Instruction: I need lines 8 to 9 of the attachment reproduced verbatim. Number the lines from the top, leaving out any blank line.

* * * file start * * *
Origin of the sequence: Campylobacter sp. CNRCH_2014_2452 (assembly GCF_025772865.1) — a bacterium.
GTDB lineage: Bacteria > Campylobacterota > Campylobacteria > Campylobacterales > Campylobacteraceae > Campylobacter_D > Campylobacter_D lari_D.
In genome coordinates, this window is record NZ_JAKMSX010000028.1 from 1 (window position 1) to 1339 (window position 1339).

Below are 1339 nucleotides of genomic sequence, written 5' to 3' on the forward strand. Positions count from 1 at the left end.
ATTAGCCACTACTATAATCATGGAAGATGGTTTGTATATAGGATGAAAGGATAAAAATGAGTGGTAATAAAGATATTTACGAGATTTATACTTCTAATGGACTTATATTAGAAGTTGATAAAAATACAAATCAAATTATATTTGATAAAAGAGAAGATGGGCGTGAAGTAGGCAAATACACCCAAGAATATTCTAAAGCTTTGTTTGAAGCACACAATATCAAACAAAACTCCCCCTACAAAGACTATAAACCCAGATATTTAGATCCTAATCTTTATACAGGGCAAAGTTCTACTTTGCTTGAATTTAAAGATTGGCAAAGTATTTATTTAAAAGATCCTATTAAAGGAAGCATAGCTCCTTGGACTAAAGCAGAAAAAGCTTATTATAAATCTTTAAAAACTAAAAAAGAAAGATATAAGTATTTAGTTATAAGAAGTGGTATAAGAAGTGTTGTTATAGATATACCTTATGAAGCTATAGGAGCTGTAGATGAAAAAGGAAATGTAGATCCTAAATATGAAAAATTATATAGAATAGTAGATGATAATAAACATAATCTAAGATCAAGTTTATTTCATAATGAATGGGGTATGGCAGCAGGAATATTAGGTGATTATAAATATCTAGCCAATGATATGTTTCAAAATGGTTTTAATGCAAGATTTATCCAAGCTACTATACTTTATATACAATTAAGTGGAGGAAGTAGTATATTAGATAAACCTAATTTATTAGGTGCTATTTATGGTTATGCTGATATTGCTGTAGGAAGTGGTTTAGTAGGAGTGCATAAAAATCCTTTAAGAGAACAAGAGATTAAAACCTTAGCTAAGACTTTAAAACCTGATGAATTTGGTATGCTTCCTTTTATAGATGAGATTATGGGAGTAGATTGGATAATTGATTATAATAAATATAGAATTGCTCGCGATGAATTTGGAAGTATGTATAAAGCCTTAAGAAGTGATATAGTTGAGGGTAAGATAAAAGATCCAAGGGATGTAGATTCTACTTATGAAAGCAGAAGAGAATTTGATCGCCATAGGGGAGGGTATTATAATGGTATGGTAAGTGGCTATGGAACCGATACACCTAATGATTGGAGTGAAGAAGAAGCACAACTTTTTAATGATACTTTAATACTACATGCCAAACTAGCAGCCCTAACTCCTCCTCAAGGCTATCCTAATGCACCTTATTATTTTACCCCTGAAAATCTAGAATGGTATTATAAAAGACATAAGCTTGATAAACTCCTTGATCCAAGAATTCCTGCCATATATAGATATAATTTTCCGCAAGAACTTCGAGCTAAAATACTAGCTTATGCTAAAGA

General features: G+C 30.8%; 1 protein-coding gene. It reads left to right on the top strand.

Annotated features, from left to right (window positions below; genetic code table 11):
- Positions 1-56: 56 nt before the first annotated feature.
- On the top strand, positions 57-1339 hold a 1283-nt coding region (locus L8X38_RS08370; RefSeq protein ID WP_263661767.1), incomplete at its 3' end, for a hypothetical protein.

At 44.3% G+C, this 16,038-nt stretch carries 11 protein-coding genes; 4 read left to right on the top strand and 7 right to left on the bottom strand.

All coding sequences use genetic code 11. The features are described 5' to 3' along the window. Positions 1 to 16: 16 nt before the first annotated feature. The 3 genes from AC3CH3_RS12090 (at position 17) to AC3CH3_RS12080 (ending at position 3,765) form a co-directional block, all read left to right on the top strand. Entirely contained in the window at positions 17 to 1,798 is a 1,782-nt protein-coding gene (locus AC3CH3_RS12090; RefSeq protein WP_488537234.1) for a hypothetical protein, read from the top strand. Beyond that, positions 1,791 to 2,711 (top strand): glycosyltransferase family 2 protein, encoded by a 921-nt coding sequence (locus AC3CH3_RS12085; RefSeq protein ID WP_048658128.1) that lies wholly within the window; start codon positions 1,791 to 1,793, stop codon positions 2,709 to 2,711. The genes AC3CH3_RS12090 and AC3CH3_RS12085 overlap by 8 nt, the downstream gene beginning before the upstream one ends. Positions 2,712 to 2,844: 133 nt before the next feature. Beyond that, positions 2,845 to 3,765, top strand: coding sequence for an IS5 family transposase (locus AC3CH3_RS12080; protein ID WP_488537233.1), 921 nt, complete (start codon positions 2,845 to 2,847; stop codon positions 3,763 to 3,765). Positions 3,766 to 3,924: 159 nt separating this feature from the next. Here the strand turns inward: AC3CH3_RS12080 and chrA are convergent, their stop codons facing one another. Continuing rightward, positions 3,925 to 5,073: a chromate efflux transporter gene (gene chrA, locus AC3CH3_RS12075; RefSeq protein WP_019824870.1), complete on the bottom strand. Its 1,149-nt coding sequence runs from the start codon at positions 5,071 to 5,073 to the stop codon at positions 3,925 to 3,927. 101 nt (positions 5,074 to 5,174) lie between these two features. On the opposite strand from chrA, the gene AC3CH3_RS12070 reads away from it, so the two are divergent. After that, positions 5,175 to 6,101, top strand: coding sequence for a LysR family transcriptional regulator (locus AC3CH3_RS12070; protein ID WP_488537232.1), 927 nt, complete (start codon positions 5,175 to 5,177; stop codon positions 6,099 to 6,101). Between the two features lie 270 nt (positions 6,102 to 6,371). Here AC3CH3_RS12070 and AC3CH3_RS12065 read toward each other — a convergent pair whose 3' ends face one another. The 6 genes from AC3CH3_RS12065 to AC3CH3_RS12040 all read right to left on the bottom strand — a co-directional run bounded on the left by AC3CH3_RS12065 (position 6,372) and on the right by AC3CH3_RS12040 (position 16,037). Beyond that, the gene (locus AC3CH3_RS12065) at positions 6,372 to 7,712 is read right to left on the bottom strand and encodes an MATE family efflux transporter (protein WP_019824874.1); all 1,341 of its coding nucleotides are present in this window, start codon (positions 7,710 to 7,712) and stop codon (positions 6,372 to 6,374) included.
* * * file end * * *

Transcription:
- Positions 1-56: 56 nt before the first annotated feature.
- On the top strand, positions 57-1339 hold a 1283-nt coding region (locus L8X38_RS08370; RefSeq protein ID WP_263661767.1), incomplete at its 3' end, for a hypothetical protein.